Baguette with gorgonzola and figs. Everything else in the store I could tell was delicious just by looking at it, but I bought this one because I needed to know whether it tasted as good as it sounded. The answer is yes – gorgonzola and figs! Winning combination.


Another find just around the corner from our hostel. Udon noodles that are rolled out , cut, cooked and served fresh out of the kitchen with a ladle of broth and onsen tamago. I’ve always loved udon noodles – in soup or stir fried – I love their fatness and how they carry flavour. Hand-made udon takes it to another level – the noodles have a bit of texture that catches the flavour of the broth, and when you bite them they have a slight chewiness that you wouldn’t get in the factory made noodles. On the side I got tempura squid, which slipped right out of the fried batter after the first bite. Luckily, I’m not above eating tempura batter on its own.


My final meal in Tokyo, one of my favourite things in the world, katsu-don. Bought for about $6 at a donburi chain restaurant, tasted just as good as the katsu-dons you’d pay double the price for in Sydney.

Here ends Part 1 of my dirt cheap food adventures in Japan! I didn’t publish the names and addresses of these restaurants since they’re all cheap and obscure, but if you really want to know, leave a comment and I’ll get the details for you.

SIDE NOTE: As you can see, I’ve given the site a little bit of a face-lift. Let me know what you think! In a classic “Heather can’t use the internet properly” move, I purchased a $30 customisation upgrade on my WordPress account, thinking this would let me play around with my theme as much as I wanted. Turns out $30 buys you basic font and colour changes… *facepalm*. Also, the grey gradient at the top of the page has spazzed out for some inexplicable reason. You can make custom CSS changes but I know absolutely nothing about CSS, so I’ve posted a question on the WordPress forums about changing the width of my content, which was the main change I wanted to make from the beginning. We’ll see if I can figure it out – watch this space!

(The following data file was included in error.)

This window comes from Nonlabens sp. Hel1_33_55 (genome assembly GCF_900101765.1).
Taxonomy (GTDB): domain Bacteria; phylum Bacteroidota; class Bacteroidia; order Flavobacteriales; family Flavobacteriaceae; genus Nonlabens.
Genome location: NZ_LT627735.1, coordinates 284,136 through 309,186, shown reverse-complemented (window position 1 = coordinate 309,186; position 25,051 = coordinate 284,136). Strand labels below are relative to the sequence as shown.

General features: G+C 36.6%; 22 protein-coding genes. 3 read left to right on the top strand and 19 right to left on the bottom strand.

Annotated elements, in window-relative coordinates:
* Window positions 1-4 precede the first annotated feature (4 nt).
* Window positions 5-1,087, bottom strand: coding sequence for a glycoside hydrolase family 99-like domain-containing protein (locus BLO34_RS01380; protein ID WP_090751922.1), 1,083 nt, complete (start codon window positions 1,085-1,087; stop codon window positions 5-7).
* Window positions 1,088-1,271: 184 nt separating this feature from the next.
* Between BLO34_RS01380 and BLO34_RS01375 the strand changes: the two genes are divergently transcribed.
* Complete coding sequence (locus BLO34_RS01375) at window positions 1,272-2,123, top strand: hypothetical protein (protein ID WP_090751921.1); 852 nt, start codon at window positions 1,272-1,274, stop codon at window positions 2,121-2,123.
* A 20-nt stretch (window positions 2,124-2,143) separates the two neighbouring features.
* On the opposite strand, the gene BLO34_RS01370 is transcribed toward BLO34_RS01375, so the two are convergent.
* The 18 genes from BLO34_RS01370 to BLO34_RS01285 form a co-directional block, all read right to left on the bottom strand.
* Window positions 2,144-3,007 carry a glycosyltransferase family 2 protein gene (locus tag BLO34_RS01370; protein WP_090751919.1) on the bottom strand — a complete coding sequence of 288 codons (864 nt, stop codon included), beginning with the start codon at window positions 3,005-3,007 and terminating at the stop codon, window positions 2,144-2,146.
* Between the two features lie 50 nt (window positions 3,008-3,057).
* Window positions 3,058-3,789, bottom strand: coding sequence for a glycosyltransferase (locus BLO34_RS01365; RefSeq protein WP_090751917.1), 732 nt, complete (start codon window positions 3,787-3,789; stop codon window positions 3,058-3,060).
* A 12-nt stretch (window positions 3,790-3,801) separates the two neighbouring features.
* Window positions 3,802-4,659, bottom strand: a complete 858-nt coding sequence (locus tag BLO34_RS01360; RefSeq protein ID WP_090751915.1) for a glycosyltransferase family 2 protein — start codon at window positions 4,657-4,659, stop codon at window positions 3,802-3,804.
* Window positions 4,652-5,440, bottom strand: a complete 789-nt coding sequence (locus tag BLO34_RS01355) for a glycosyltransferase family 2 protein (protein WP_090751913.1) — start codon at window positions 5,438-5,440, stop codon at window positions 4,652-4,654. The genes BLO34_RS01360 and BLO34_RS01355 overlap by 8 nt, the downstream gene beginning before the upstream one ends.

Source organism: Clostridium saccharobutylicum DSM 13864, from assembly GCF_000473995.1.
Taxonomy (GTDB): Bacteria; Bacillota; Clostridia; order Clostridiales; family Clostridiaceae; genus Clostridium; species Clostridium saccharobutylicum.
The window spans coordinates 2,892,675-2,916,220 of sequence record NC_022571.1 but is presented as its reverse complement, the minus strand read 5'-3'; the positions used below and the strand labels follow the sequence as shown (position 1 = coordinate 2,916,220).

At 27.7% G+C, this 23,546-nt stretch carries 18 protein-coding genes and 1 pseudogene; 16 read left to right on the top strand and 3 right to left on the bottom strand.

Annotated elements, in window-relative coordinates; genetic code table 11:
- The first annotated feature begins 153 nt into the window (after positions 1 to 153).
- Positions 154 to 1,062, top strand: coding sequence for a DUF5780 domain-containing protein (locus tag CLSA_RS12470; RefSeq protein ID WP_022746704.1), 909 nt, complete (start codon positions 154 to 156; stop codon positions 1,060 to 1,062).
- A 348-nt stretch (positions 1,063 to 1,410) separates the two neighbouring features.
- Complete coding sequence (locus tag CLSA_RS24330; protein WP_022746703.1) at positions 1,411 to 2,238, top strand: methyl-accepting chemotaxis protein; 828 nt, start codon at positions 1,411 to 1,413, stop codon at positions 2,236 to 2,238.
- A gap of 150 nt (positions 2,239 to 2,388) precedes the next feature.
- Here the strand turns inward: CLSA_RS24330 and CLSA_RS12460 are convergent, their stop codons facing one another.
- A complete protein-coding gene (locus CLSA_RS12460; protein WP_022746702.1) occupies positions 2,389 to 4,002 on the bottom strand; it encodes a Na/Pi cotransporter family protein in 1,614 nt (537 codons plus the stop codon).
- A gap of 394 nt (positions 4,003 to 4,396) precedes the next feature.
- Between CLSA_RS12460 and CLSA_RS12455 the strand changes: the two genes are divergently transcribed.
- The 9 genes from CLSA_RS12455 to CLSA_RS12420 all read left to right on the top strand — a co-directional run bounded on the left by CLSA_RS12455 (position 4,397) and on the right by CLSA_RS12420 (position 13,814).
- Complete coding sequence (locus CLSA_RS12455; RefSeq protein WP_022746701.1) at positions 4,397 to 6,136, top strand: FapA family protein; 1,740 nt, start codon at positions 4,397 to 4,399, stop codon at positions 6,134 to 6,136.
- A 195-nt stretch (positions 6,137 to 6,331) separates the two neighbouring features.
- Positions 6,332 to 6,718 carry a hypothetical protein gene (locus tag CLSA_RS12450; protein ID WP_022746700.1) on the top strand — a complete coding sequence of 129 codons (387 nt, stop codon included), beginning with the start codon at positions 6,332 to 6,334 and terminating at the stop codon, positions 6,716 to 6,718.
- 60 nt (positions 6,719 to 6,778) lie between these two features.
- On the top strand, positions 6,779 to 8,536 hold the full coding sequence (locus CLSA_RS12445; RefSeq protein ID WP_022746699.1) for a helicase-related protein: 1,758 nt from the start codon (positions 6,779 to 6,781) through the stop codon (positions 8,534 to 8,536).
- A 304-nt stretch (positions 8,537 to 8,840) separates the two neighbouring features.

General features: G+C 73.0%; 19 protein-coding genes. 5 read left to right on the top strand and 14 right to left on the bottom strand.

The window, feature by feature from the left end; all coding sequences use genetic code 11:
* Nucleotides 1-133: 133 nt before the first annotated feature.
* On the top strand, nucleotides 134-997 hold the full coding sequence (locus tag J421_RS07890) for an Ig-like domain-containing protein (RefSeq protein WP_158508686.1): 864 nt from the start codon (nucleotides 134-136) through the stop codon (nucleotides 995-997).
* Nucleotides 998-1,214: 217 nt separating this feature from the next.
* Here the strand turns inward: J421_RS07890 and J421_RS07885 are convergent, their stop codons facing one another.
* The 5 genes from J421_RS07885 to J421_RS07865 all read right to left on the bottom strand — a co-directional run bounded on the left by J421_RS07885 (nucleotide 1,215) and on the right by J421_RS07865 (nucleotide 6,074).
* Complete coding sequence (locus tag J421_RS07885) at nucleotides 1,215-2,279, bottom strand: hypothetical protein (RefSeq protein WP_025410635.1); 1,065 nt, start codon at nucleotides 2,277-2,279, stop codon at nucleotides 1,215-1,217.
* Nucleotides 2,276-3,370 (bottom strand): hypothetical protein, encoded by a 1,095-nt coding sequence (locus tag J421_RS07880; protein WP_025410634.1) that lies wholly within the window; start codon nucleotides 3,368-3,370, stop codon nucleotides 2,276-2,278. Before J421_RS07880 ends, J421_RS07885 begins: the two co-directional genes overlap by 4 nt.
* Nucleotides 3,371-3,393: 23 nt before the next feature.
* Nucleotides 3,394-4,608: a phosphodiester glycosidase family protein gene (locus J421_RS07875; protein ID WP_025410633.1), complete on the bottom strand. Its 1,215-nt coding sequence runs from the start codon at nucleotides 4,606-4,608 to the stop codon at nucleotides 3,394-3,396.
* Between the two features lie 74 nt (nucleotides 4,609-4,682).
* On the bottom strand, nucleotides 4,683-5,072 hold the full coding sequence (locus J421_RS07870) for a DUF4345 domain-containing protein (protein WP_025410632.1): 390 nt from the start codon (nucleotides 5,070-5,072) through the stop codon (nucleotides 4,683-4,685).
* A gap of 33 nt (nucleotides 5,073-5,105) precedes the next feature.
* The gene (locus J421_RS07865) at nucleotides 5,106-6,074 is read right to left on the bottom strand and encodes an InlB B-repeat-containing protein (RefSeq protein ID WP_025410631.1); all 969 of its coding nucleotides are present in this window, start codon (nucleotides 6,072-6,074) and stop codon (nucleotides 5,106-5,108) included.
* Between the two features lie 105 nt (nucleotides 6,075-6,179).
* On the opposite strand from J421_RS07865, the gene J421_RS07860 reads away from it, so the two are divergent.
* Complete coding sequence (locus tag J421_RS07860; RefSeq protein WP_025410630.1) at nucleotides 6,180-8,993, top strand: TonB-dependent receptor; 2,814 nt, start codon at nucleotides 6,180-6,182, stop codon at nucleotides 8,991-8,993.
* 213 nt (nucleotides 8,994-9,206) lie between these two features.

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11 thoughts on “Dirt Cheap Dining in Japan (Part 1)

  1. chocolatesuze says:

    aaaand now im craving udon. likin the new look too!

  2. Jin says:

    Love reading about your Japan trip. Reminiscent of my trip which feels like it was such a long time ago! Hope you’re doing well with your new job in Seoul!

  3. FFKF says:

    There was a place near your old work that used to do all you can keep legit Japanese shabu shabu, including raw egg! There was a time limit, so the trick was to order more meat every time the waitress dropped off the last batch you requested… mmm…

    love the new header!!!!

  4. Macky Blaise says:

    Baguette with gorgonzola and figs seems great and awesome.. wanna eat it,

    • Heather says:

      It was delicious – but pretty easy to replicate I think. Just find a good quality baguette, fill it with some gorgonzola and fresh fig slices and bake in the oven for a few minutes!

  5. I love mont blanc! Always my favourite dessert in Japan 🙂